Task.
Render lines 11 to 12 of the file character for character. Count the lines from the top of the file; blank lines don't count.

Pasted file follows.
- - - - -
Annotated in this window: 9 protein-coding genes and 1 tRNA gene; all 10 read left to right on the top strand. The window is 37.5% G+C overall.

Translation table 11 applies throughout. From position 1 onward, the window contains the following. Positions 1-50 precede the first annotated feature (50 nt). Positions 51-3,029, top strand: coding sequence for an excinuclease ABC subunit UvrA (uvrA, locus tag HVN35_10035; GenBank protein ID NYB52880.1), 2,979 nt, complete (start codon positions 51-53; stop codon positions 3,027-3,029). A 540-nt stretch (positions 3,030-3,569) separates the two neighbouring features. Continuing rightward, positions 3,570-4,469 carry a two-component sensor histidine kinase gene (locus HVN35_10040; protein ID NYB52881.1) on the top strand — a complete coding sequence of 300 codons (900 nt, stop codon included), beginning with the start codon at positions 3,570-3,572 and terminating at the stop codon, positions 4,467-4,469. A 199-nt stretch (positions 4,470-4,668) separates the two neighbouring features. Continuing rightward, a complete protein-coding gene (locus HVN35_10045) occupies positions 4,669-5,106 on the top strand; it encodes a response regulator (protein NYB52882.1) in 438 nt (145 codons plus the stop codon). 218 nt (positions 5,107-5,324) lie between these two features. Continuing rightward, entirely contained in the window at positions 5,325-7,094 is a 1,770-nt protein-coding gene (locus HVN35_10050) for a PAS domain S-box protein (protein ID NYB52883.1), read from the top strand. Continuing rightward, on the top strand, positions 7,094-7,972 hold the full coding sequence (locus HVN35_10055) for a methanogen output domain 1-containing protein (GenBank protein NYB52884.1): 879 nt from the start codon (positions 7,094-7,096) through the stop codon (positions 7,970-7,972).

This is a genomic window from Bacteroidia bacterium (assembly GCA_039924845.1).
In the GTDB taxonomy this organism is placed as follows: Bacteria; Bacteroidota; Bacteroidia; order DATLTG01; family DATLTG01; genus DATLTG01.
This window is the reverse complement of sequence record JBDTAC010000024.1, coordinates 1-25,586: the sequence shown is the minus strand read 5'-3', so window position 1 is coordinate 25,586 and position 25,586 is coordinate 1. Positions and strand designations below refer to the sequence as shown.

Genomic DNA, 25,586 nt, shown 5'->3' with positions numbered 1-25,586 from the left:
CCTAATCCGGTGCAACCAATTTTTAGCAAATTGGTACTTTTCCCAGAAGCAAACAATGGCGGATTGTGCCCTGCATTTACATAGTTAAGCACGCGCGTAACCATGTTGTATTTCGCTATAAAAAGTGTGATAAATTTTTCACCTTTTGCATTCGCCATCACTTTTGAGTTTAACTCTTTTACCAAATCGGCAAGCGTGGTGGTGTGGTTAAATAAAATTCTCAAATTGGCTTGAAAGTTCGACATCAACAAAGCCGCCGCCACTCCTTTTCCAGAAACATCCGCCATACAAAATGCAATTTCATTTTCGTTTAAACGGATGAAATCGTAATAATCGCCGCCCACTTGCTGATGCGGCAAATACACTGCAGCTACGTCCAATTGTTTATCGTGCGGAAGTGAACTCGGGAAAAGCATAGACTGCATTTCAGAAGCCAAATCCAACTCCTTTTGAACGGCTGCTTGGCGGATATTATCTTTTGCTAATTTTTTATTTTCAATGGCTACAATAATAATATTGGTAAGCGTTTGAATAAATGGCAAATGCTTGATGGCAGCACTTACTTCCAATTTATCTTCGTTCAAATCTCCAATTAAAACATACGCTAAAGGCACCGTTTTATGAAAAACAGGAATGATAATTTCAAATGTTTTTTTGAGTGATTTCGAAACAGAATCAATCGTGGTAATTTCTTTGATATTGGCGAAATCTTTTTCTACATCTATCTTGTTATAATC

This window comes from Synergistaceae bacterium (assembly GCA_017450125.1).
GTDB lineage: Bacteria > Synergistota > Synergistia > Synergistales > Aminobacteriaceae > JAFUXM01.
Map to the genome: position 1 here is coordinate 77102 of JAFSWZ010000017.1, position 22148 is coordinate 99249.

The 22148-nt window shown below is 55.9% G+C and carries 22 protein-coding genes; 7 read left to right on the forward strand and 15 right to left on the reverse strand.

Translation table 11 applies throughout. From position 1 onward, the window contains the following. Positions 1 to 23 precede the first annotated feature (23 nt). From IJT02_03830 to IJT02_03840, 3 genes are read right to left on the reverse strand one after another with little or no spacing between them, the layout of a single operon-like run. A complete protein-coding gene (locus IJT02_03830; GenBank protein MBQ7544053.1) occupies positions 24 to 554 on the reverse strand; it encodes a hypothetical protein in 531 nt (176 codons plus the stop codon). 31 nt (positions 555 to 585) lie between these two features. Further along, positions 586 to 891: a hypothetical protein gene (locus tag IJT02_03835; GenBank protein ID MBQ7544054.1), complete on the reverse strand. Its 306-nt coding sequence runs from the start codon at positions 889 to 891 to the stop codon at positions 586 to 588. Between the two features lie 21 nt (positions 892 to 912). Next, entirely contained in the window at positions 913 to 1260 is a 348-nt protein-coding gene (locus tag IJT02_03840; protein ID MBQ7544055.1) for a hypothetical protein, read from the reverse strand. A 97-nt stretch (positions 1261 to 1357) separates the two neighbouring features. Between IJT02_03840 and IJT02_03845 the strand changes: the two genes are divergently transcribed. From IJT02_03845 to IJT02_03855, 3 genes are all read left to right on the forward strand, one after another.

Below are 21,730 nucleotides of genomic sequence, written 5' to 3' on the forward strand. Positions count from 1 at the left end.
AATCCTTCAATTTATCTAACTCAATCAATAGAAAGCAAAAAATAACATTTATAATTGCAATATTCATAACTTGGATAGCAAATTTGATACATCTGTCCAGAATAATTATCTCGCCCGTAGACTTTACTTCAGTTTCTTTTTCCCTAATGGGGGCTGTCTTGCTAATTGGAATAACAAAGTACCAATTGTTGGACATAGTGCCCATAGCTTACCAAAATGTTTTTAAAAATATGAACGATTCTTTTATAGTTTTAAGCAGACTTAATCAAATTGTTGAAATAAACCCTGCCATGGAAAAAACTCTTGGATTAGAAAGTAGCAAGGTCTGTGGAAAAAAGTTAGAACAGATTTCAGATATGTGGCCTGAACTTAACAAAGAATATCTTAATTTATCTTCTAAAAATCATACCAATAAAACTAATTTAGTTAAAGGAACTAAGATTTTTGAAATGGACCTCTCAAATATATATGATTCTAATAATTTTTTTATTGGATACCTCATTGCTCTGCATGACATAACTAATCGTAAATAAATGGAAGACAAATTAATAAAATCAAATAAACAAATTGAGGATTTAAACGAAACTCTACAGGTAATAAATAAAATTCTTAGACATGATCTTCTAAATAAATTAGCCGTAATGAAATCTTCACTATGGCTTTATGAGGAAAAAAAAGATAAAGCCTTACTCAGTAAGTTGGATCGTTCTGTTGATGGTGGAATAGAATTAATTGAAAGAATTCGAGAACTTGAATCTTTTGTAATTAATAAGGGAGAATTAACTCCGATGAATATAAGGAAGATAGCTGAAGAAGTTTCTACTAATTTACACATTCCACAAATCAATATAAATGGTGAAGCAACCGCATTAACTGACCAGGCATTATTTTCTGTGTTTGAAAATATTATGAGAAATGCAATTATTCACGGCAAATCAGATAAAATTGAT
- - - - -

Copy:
The 22148-nt window shown below is 55.9% G+C and carries 22 protein-coding genes; 7 read left to right on the forward strand and 15 right to left on the reverse strand.

Translation table 11 applies throughout. From position 1 onward, the window contains the following. Positions 1 to 23 precede the first annotated feature (23 nt). From IJT02_03830 to IJT02_03840, 3 genes are read right to left on the reverse strand one after another with little or no spacing between them, the layout of a single operon-like run. A complete protein-coding gene (locus IJT02_03830; GenBank protein MBQ7544053.1) occupies positions 24 to 554 on the reverse strand; it encodes a hypothetical protein in 531 nt (176 codons plus the stop codon). 31 nt (positions 555 to 585) lie between these two features. Further along, positions 586 to 891: a hypothetical protein gene (locus tag IJT02_03835; GenBank protein ID MBQ7544054.1), complete on the reverse strand. Its 306-nt coding sequence runs from the start codon at positions 889 to 891 to the stop codon at positions 586 to 588. Between the two features lie 21 nt (positions 892 to 912). Next, entirely contained in the window at positions 913 to 1260 is a 348-nt protein-coding gene (locus tag IJT02_03840; protein ID MBQ7544055.1) for a hypothetical protein, read from the reverse strand. A 97-nt stretch (positions 1261 to 1357) separates the two neighbouring features. Between IJT02_03840 and IJT02_03845 the strand changes: the two genes are divergently transcribed. From IJT02_03845 to IJT02_03855, 3 genes are all read left to right on the forward strand, one after another.